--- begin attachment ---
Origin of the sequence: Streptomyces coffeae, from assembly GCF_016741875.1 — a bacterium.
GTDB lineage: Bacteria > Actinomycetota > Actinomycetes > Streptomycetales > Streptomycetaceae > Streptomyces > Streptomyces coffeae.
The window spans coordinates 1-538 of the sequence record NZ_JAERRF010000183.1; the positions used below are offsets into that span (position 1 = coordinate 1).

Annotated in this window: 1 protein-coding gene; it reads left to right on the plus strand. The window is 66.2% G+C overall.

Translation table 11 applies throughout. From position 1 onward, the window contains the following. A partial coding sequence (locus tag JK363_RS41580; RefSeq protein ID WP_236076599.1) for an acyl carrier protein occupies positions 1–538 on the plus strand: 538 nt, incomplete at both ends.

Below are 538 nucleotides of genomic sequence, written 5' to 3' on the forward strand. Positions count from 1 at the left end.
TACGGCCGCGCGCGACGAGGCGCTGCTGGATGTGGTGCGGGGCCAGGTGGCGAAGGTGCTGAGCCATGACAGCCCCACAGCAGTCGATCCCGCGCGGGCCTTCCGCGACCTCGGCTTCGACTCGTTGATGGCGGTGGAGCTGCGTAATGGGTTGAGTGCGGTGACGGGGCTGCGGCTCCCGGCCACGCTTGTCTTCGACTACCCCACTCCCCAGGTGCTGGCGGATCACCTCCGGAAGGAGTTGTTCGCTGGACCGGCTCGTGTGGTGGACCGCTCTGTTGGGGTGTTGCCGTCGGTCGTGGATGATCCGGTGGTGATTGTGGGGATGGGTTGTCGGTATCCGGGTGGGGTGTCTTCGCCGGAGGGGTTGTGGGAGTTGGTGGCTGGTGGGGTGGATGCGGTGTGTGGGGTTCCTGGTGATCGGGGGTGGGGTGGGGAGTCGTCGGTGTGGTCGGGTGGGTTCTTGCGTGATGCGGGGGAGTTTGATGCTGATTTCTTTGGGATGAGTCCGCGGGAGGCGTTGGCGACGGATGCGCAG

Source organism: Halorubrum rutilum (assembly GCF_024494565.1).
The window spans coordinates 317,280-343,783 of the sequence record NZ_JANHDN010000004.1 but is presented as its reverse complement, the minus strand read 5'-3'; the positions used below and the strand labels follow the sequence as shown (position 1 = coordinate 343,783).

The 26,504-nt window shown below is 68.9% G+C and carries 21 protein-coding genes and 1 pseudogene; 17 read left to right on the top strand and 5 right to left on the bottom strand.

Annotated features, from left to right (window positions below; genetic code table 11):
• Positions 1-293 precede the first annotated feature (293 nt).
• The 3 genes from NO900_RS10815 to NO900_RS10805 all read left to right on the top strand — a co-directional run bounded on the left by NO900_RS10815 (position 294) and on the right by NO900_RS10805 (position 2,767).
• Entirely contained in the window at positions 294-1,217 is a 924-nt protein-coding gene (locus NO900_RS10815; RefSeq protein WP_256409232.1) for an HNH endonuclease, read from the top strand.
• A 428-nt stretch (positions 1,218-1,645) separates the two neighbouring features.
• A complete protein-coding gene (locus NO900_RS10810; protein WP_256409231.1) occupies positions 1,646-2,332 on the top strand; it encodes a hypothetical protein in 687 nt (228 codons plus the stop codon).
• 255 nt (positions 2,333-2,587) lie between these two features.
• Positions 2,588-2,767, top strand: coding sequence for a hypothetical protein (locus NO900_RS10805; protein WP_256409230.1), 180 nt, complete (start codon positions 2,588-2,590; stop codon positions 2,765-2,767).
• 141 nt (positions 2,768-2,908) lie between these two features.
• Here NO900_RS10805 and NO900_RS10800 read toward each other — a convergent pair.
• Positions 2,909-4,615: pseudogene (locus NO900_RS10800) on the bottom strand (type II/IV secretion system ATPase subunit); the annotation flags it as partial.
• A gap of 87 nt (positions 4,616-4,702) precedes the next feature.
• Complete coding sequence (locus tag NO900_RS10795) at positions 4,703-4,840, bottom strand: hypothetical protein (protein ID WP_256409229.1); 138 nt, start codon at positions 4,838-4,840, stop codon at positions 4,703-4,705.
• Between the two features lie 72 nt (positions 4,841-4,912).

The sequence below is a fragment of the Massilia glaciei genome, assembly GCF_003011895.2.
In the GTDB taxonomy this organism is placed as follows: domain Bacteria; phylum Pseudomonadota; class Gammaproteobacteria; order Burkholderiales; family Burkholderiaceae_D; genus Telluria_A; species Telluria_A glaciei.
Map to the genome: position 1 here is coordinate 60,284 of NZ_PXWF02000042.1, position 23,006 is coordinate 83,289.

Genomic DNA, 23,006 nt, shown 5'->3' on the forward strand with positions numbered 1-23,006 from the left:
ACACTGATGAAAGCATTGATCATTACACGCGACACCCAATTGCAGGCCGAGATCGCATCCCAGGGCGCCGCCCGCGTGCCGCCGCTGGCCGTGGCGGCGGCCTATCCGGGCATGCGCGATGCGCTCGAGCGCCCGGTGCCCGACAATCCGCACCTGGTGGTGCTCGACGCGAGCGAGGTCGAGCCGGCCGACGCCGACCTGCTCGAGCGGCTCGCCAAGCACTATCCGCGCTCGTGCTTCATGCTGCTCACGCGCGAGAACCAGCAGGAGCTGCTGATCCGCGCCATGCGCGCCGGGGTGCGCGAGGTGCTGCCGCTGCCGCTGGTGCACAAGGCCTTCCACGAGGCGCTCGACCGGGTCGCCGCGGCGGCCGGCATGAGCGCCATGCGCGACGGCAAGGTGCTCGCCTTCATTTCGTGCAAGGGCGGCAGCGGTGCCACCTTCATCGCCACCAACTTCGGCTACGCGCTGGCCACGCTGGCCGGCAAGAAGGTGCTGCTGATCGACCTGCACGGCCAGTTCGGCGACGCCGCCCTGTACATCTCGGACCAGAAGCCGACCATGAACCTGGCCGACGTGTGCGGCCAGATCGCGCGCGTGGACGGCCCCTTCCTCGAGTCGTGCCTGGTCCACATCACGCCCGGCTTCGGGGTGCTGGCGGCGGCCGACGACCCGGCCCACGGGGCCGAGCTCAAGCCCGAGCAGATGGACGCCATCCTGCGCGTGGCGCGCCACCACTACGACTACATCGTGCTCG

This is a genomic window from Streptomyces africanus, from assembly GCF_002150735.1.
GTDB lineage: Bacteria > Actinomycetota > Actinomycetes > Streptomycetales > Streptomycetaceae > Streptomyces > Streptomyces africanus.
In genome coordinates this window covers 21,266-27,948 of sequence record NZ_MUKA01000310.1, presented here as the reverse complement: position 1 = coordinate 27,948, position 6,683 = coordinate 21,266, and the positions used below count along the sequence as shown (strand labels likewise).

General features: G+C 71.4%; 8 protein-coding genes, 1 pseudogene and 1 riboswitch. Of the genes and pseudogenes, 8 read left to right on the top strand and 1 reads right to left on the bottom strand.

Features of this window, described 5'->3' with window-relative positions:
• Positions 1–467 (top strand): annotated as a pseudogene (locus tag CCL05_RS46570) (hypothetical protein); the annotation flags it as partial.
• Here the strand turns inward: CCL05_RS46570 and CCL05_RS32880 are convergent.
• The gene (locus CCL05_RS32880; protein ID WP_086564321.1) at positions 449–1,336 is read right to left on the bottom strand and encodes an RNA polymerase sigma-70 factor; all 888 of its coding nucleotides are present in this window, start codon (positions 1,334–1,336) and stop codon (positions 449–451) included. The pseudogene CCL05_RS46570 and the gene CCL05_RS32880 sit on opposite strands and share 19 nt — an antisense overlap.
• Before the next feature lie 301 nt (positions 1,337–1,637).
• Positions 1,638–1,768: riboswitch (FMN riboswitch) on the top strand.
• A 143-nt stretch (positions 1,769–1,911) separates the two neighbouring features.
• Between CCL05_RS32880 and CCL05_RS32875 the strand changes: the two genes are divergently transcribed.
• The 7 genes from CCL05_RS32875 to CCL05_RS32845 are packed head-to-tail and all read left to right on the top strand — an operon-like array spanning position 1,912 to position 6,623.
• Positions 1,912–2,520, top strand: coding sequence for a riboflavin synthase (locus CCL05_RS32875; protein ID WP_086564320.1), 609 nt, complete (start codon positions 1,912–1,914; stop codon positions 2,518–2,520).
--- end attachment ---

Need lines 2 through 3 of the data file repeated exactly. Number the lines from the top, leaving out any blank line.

GTDB lineage: Bacteria > Actinomycetota > Actinomycetes > Streptomycetales > Streptomycetaceae > Streptomyces > Streptomyces coffeae.
The window spans coordinates 1-538 of the sequence record NZ_JAERRF010000183.1; the positions used below are offsets into that span (position 1 = coordinate 1).